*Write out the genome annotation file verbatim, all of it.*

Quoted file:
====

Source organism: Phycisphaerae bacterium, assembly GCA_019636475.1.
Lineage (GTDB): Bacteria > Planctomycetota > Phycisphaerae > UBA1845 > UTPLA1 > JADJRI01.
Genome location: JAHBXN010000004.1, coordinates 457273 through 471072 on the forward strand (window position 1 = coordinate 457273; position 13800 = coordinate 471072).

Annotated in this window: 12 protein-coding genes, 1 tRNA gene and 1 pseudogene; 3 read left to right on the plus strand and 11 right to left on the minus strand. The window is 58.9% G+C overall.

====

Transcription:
Source organism: Phycisphaerae bacterium, assembly GCA_019636475.1.
Lineage (GTDB): Bacteria > Planctomycetota > Phycisphaerae > UBA1845 > UTPLA1 > JADJRI01.
Genome location: JAHBXN010000004.1, coordinates 457273 through 471072 on the forward strand (window position 1 = coordinate 457273; position 13800 = coordinate 471072).

Annotated in this window: 12 protein-coding genes, 1 tRNA gene and 1 pseudogene; 3 read left to right on the plus strand and 11 right to left on the minus strand. The window is 58.9% G+C overall.